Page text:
Hello again and welcome back! It’s really good to have you, what can I offer you and how can I help you today?
Yes, Romanians can be quite welcoming (but not always, aggressive behavior is on the rise, especially on the roads), and there are several set phrases you need to master to deal with particular social occasions, such as greetings, birthdays, and betrothals, religious holidays, etc. (more on that – a lot more! – in my book, now in its second edition on Amazon).
But how do Romanians COMMUNICATE in general? Generalizations are difficult and problematic because personality plays a big role. Introverts will communicate quite differently from extroverts, for example. But as a rule of thumb, Romanians tend to be quite uninhibited in communication. They communicate fairly loudly and openly – although not with their superiors. Their conflict-avoidance and their damaged sense of self-worth as a result of communism, corruption, and poverty might help explain why they are risk-averse in interactions and, therefore, not always assertive. When they have held something in and it’s been simmering for too long, they are prone to “flaring” (“the polenta has exploded” is the pejorative expression in Romanian for this type of behavior).
In negotiations, their communication tends to be non-linear, often skeptical, and ambiguous. Like time, truth can be a flexible category in this multi-active culture.
Careful: Romanians (especially the older generations) have a tendency to oblige and overcommit. They may say yes without rigorously going through all the requirements and you can be left discovering this when it is too late. It is not necessarily a matter of ill-will. Rather, it is what high-context cultures are all about: your counterpart either believes that you have all the inside information (s)he has or (s)he plans to work it into the conversation at a later point – or else, (s)he is hoping to find a way around the problem or come up with some kind of solution along the way.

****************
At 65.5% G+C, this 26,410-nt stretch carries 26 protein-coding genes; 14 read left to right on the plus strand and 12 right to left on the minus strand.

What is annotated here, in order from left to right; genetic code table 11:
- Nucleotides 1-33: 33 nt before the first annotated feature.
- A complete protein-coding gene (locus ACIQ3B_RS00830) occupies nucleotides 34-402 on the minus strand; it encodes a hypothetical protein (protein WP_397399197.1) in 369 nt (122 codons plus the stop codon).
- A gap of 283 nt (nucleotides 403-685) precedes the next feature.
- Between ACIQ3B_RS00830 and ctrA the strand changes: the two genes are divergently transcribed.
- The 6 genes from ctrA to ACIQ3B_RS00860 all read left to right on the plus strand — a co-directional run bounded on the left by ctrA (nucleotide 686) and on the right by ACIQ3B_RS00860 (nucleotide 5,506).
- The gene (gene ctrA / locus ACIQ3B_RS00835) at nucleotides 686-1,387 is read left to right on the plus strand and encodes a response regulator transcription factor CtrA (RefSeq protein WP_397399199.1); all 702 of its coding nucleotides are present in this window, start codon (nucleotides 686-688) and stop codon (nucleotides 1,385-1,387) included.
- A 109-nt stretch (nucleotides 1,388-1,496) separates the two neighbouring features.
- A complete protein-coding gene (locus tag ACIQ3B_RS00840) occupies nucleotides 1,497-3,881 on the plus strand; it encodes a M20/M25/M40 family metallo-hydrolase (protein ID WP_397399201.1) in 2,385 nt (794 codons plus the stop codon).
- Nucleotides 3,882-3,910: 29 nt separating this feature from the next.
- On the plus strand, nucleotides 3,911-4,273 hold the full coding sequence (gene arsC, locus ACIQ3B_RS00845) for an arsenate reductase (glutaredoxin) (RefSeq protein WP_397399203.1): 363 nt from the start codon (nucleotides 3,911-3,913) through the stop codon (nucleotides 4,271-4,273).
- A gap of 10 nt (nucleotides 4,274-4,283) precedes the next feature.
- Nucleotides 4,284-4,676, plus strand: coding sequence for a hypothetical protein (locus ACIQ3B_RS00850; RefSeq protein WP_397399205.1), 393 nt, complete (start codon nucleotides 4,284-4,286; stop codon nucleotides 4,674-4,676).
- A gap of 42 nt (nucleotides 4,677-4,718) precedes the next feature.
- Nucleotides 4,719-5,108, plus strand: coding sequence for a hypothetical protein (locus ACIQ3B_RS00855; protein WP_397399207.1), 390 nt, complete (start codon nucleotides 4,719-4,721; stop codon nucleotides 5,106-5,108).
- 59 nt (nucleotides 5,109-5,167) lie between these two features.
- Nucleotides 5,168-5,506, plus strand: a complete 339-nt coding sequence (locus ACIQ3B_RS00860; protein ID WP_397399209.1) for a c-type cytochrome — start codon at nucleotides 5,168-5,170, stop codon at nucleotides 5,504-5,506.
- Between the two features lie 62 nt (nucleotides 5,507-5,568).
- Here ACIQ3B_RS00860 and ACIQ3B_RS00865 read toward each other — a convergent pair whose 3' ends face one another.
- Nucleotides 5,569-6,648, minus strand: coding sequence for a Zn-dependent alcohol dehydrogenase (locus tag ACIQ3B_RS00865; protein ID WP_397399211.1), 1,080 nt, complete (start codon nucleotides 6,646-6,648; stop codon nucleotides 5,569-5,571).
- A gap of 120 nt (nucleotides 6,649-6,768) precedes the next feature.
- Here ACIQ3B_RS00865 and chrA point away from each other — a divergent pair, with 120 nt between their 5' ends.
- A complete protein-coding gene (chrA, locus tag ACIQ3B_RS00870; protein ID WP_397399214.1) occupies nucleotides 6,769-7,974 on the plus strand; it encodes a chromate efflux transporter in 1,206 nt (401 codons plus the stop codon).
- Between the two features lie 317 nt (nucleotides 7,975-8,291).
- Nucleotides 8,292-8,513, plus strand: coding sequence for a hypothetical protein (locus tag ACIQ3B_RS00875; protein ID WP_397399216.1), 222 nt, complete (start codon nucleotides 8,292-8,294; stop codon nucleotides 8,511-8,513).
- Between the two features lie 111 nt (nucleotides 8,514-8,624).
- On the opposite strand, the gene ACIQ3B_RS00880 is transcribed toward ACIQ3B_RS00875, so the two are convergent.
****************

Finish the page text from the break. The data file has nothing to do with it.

So, do not assume you know the whole story even when things seem clear-cut. Instead, it is advisable to check in advance and ask “are there any additional conditions or situations that can impact your end of the deal that I need to be aware of?” Most Romanians will insist on discussing things orally, over the phone, because they feel (and often rightly so) that communication is more than written text – they need those paraverbal and nonverbal cues to interpret your utterances more accurately. Memory, however, plays tricks on people, as you are likely to discover months later when it will become apparent that each party remembers things differently (the self-serving bias might also have something to do with it). So, whenever possible, put things in writing and ask for a written agreement.
Romanians are not shy about using expletives and (politically incorrect) jokes. Do not be shocked, a Romanian proverb claims that “the dog that barks does not bite”. They also tend to sound quite categorical because they rarely use hedges in conversation to indicate that things are relative and a matter of opinion, so they unwittingly use high-power language. Do not be intimidated. “It can’t be done” could just mean “I am not willing to do this now, or under the present circumstances, or in this particular way”. Often, they will be able to suggest alternative ways.
But for now, let’s just say most regular Romanians are not masters of cooperative and integrative communication, which can make negotiating with them a tricky business, full of ups-and-downs. Also, gender-inclusive language has not yet fully caught on in Romania. Gender-neutrality is difficult because of the grammar: each noun has a grammatical gender and adjectives must agree in gender with it.
So far so good. I’ll let you ponder a little while, before I return with the last episode, some time next week.
You can always use this time to do some individual reading: my book The Germans and the Romanians Explained is full of interesting examples, suggestions, jokes, and fun expressions, and it can make for fascinating weekend reading.